This is so dark and so insidious that I almost can’t bring myself to post about it but here goes.

Pushed to the brink of collapse by the mortgage crisis, Bear Stearns Cos. agreed — after prodding by the federal government — to be sold to J.P. Morgan Chase & Co. for the fire-sale price of $2 a share in stock, or about $236 million.

Bear Stearns had a stock-market value of about $3.5 billion as of Friday — and was worth $20 billion in January 2007. But the crisis of confidence that swept the firm and fueled a customer exodus in recent days left Bear Stearns with a horrible choice: sell the firm — at any price — to a big bank willing to assume its trading obligations or file for bankruptcy.

“At the end of the day, what Bear Stearns was looking at was either taking $2 a share or going bust,” said one person involved in the negotiations. “Those were the only options.”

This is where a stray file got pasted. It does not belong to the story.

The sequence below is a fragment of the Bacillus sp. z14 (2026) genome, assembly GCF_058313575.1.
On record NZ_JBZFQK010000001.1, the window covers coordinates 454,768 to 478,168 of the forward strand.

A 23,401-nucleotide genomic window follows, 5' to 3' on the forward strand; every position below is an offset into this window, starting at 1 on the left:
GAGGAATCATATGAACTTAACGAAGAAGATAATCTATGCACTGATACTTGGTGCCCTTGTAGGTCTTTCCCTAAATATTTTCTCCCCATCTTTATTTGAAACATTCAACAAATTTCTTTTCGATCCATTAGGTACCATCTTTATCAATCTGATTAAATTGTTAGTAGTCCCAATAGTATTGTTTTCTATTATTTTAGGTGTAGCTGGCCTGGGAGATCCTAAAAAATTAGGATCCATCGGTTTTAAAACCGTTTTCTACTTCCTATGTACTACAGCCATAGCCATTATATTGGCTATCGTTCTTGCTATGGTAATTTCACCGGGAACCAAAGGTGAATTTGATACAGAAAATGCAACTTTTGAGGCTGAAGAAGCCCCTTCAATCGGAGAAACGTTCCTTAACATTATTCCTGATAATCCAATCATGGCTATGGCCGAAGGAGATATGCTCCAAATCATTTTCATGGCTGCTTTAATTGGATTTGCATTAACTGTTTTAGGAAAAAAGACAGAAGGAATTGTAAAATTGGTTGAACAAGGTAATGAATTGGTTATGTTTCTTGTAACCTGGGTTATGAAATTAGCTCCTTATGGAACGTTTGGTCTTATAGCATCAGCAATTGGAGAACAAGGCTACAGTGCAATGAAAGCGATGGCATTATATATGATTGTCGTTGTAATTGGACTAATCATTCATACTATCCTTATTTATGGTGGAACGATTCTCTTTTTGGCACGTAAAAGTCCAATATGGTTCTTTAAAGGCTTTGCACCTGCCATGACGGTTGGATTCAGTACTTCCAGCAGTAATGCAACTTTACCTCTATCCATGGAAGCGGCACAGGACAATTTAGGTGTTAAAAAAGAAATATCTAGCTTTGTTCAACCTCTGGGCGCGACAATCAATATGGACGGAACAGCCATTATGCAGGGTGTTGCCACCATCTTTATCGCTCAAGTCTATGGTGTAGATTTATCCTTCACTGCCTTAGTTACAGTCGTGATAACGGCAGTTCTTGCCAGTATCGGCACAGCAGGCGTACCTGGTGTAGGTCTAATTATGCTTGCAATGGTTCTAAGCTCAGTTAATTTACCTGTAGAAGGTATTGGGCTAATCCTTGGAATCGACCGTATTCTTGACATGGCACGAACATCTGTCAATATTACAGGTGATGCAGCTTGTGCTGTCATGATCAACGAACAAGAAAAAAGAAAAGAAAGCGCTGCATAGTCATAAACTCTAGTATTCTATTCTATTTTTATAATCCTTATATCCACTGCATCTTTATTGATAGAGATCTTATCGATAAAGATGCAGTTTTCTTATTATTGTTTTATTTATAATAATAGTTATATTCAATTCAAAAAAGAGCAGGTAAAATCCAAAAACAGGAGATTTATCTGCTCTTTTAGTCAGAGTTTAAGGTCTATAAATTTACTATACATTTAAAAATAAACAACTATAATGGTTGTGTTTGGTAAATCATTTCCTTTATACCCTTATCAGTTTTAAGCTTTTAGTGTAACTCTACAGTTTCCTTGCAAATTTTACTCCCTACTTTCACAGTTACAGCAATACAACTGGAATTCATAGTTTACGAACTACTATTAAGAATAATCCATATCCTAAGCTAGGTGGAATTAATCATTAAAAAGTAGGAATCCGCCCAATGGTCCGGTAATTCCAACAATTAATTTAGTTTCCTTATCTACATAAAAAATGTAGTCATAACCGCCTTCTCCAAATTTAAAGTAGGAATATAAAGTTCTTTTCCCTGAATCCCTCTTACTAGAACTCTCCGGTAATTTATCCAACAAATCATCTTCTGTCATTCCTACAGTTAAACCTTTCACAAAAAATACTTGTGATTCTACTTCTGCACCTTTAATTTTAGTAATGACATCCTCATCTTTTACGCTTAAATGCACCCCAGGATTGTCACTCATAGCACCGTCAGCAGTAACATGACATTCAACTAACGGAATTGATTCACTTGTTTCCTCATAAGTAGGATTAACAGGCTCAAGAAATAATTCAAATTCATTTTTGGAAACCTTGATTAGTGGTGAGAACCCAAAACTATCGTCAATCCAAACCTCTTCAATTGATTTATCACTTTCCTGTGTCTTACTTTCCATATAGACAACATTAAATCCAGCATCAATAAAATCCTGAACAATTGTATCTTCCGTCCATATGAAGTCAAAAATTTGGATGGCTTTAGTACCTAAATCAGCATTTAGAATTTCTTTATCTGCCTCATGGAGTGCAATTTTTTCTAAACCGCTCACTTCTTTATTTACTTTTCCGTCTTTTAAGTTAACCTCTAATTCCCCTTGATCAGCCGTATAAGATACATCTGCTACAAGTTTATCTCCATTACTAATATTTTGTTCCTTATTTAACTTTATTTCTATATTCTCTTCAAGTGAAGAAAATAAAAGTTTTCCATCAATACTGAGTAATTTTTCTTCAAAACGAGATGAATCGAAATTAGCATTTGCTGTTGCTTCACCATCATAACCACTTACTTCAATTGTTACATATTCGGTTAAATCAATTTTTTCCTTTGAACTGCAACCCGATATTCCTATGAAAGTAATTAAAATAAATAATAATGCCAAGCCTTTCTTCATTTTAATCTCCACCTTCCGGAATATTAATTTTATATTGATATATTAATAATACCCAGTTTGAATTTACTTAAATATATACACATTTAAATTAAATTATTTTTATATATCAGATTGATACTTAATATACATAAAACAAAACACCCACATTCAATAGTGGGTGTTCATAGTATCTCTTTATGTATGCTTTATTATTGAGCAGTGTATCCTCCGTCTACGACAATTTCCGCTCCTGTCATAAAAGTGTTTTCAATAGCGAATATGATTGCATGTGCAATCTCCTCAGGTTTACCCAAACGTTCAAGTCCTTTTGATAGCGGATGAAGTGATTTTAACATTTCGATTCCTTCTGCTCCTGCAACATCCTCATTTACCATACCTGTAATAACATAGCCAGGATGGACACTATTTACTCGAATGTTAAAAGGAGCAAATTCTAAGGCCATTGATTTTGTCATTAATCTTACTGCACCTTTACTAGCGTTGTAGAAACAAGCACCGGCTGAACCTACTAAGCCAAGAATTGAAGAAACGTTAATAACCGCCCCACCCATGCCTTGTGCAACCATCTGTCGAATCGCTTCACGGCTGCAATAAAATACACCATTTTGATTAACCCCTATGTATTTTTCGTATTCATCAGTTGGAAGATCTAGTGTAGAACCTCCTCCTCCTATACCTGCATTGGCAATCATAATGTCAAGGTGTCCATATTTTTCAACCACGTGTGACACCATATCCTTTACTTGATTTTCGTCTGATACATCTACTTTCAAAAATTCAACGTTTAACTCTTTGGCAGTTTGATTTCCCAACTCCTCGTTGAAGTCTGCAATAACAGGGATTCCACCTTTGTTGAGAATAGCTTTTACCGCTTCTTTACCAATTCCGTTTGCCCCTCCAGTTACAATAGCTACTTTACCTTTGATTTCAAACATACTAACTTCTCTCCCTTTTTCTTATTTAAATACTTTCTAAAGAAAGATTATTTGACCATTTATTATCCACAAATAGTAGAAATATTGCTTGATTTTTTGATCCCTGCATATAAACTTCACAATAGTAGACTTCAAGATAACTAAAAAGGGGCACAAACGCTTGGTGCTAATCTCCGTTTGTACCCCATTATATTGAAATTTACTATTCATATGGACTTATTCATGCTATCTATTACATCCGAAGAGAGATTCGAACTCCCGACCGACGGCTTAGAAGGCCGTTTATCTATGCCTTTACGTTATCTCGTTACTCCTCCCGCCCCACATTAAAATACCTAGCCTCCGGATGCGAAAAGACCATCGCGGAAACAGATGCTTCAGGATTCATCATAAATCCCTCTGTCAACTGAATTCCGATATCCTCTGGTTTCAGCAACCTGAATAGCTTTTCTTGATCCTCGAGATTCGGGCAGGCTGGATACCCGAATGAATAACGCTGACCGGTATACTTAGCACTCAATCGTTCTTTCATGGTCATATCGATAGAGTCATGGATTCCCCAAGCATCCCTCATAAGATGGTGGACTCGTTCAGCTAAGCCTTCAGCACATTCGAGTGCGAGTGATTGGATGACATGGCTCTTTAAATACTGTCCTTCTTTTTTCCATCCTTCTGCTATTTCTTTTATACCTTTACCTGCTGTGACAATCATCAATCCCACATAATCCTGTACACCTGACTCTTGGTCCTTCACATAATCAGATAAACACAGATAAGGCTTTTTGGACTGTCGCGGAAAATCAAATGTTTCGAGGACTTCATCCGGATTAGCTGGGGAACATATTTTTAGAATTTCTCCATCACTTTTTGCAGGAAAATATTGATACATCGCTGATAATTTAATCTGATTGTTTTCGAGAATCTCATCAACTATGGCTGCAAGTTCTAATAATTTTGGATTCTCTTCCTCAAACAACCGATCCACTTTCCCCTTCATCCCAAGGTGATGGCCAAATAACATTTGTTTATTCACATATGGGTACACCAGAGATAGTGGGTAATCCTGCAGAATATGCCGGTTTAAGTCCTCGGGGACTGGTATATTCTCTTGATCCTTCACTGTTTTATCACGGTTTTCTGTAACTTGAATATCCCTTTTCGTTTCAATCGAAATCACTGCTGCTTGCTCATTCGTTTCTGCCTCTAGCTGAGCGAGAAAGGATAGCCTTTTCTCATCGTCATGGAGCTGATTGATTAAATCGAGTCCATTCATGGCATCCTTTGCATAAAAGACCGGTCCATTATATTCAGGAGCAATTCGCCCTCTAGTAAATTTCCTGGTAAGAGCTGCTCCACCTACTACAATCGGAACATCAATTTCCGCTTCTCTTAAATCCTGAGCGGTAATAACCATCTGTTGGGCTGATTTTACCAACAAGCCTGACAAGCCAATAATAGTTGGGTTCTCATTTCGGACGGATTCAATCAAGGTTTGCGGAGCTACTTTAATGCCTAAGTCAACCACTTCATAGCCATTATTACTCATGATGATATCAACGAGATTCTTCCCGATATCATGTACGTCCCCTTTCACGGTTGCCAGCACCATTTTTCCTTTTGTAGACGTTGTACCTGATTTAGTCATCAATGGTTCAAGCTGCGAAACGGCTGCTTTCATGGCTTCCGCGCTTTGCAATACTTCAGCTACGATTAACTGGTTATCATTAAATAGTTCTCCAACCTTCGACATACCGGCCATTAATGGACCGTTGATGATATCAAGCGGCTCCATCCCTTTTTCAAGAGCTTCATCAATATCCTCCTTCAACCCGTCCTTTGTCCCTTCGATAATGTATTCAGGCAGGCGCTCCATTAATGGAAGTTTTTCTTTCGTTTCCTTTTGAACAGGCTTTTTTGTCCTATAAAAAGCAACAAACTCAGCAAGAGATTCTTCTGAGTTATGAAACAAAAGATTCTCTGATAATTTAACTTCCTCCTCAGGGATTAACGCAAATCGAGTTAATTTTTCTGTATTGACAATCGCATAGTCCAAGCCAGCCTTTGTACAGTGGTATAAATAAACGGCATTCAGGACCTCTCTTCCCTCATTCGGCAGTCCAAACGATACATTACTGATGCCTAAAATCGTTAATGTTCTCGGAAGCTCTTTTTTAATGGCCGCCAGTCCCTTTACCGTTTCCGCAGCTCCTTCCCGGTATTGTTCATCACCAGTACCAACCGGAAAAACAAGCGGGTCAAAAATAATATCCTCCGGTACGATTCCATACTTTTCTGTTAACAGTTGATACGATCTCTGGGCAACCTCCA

What has happened here is that the taxpayer is taking the risk with the troubled mortgages as the only security

On Friday, the Fed announced a more direct rescue of Bear Stearns, by providing back-to-back financing through JPMorgan wherein the latter would hand over all eligible securities held by Bear Stearns to the Fed, and would pass along all Fed credit to the investment bank. Essentially, JPMorgan had the role of a middleman with the ultimate risk being held by the Fed as all financing to Bear Stearns was “without recourse” – a legal term that essentially means, once you make a loan against something, you are pretty much on your own, pal.

Please pay attention to this debacle because it is going to get much worse if it ever gets better.

UPDATE: Oil is almost $112 a barrel and the dollar is dropping to lowest rate against the yen since 1995